I have lost high-end Western Digital Raptor hard disks because I forgot to take a computer outside every few months and thoroughly blow out any and all dust, including dust hiding on the bottom of exposed hard disk circuit boards. The older, 36-gigabyte Raptor hard disk ran pretty warm even when everything was being cooled properly. That disk didn’t have a chance when its circuit board had a nice warm insulating layer of dust. Redoubt’s ash falls will greatly increase the need for regular internal cleaning.
What to do? Appropriate precautions are quite straightforward. Monitor the Alaska Volcano Observatory’s Web site, www.avo.alaska.edu, throughout the day and evening so you’re informed about any explosive ash events and the probable trajectory for any ash that might be ejected over the next 24 hours. You can’t predict whether there will be ash at any given time but you can predict where any emissions will travel on the winds over the next 18 to 24 hours.
When there’s any chance of an ash fall coming down over your area, shut down all of your electronic equipment immediately. Also shut down any uninterruptible power supplies or other battery-operated devices to avoid possible short circuits due to conductive ash. Unplug them from the wall if you don’t have high-grade surge protectors installed. If there’s a power loss, then there’s also the possibility of damaging voltage surges when electrical power is restored. Homer Electric Association’s state-approved tariffs provide that you, the end consumer, are responsible for preventing surge damage and that HEA is not liable.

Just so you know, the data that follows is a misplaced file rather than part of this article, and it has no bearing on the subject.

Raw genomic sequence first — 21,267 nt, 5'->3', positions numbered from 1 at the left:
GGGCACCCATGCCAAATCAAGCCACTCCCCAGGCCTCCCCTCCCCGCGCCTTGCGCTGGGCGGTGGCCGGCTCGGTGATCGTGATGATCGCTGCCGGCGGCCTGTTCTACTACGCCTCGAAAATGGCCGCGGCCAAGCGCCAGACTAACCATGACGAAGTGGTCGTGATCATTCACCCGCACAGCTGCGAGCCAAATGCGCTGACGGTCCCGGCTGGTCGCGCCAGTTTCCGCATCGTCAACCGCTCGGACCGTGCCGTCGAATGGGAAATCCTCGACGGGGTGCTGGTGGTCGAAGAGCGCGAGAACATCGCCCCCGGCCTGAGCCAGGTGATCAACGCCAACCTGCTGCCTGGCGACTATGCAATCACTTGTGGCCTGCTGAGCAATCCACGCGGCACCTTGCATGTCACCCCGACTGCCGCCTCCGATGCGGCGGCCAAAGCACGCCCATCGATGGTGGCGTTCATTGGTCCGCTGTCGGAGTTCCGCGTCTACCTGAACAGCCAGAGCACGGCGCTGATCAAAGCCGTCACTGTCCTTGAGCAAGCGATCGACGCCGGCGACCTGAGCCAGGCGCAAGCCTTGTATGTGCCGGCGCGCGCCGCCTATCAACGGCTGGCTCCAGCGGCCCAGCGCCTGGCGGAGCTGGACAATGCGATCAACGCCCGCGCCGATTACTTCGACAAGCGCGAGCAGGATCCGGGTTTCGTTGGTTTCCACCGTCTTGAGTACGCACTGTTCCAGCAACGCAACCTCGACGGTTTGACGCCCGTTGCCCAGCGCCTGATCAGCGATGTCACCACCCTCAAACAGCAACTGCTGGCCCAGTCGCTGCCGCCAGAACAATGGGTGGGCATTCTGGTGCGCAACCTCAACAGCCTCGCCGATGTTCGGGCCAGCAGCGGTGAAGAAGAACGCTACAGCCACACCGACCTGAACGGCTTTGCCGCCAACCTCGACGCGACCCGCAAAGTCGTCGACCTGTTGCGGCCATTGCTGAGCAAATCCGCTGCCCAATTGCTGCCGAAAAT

If possible, keep dust from infiltrating into your premises. Seal leaky windows with wide masking tape. Prevent ash from being tracked into your house and workplace. Put extra filters on any air intakes. For example, I put some regular furnace filters in front of the normal dust filters in my office’s air-handling system. This should provide an easily replaced second line of defense against ash being sucked into my building and being uniformly distributed by the heating system. Also consider shutting down your air-handling systems if you’re present during the day, or setting them so low at night that they’ll not activate very much, if at all, throughout the night.